Scandinavia – the land of incredible healthcare systems, more paid holiday days than anywhere else in the world and subsidised tertiary education, amongst many other qualities. With all these amazing assets, who wouldn’t be inspired by the Scandinavian lifestyle?
They must be doing something right. Recent studies have shown that the Nordic countries are home to some of the happiest people in the world.
With recent hype around diets such as the Mediterranean diet and veganism, the Nordic countries have had one of their greatest and most beautiful secrets practically pushed to the side and concealed from the global media spotlight: the Nordic diet.
What Is the Nordic Diet?
As the name suggests, the Nordic diet features foods that are native, traditional and easily sourced in Denmark, Sweden, Norway, Finland and Iceland. The Nordic Diet, also termed the New Nordic Diet, was designed in 2004. A team of researchers at the University of Copenhagen defined this new, healthier regional cuisine.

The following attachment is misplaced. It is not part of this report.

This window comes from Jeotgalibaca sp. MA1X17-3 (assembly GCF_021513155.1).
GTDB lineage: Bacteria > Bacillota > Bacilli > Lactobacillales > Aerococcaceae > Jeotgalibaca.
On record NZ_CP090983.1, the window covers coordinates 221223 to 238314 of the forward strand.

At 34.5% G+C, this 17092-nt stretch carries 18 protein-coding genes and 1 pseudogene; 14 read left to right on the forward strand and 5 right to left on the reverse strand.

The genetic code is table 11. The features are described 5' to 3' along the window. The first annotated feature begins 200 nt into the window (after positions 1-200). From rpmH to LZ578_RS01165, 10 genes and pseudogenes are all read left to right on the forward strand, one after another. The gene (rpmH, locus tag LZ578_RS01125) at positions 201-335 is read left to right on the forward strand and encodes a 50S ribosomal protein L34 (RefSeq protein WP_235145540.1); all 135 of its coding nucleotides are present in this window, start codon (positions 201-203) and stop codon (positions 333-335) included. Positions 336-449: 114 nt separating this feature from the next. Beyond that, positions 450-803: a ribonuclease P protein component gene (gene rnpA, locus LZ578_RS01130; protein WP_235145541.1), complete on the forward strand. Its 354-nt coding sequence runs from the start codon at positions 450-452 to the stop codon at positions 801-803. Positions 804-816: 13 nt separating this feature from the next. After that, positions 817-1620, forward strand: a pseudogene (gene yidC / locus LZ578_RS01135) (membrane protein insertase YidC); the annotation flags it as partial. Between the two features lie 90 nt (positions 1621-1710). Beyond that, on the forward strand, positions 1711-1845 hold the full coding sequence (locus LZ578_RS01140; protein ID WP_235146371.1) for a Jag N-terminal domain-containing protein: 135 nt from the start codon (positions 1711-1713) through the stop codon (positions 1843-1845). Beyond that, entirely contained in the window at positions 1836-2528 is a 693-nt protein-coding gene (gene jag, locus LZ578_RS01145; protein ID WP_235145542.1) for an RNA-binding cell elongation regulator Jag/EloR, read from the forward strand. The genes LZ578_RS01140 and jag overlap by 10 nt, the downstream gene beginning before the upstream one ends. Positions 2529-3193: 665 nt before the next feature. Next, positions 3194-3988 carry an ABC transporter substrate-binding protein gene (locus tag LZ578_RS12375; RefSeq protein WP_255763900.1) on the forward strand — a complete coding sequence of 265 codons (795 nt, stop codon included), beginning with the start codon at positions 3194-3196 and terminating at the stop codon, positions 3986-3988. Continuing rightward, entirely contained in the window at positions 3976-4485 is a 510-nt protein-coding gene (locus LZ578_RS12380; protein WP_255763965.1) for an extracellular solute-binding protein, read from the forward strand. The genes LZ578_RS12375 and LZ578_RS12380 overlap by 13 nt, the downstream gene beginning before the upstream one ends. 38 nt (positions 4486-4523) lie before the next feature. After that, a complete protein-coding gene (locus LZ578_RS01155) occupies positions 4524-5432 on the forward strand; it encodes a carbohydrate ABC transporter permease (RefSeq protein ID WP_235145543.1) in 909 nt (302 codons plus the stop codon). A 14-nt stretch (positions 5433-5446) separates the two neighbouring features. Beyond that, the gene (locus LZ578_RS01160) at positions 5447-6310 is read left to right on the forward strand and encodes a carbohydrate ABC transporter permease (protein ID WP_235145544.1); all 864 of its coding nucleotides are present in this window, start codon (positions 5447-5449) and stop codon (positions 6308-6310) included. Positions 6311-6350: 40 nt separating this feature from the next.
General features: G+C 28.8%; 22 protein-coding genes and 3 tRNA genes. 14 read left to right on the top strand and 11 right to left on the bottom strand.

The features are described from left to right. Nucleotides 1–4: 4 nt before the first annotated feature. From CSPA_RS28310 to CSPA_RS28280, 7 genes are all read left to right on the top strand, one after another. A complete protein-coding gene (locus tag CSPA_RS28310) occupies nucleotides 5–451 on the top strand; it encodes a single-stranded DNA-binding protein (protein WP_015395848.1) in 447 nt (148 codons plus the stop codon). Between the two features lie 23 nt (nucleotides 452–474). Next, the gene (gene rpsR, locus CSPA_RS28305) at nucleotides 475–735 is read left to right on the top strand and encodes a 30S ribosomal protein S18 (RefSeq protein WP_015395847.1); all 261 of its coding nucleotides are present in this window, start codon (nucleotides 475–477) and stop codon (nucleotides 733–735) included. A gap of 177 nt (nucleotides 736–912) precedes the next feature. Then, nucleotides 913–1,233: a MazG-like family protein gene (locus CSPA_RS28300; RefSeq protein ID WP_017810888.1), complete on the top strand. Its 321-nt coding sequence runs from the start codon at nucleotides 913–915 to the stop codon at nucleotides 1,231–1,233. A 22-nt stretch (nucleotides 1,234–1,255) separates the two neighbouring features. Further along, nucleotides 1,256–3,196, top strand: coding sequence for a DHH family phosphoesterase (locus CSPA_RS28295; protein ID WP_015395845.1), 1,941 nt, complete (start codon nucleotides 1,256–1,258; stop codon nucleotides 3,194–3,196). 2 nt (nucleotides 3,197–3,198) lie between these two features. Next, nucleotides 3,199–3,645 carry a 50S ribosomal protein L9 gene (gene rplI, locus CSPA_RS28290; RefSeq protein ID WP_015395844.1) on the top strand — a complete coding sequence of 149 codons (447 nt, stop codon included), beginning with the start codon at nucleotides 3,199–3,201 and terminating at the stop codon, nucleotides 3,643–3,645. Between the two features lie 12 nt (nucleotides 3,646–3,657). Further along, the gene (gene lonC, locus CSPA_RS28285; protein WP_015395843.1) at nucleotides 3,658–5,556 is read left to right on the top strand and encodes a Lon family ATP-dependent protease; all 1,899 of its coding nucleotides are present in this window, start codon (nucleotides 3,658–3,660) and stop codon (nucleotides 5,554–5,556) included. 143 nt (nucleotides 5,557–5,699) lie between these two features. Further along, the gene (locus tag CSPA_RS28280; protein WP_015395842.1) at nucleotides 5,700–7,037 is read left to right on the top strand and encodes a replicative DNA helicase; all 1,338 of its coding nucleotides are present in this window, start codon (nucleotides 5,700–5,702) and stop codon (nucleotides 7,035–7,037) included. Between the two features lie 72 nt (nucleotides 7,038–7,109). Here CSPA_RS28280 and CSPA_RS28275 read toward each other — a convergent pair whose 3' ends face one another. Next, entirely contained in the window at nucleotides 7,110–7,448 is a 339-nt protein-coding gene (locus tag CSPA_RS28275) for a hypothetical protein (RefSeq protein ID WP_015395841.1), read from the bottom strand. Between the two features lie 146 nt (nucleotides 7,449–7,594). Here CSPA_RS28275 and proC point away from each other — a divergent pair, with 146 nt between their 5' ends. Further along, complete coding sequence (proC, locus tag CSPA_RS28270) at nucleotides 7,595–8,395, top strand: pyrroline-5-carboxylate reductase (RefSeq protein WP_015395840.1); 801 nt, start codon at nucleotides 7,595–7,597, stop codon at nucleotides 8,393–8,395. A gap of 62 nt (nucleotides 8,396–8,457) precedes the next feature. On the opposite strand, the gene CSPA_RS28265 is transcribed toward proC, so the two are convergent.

The Nordic Diet features many elements of the famous Mediterranean diet, which is known for its health benefits. These features include being primarily a plant-based diet with an added emphasis on:
- Fruits and vegetables
- Lean meat
- Small amounts of dairy
- Minimal processed foods, added sugars and red meat
Hallmarks of the Nordic Diet
More Fish, Less Red Meat
Fish is essential in the Nordic diet. It makes up a large portion of the meat component of the diet.
Fatty fish such as salmon, mackerel and herring are particularly emphasised.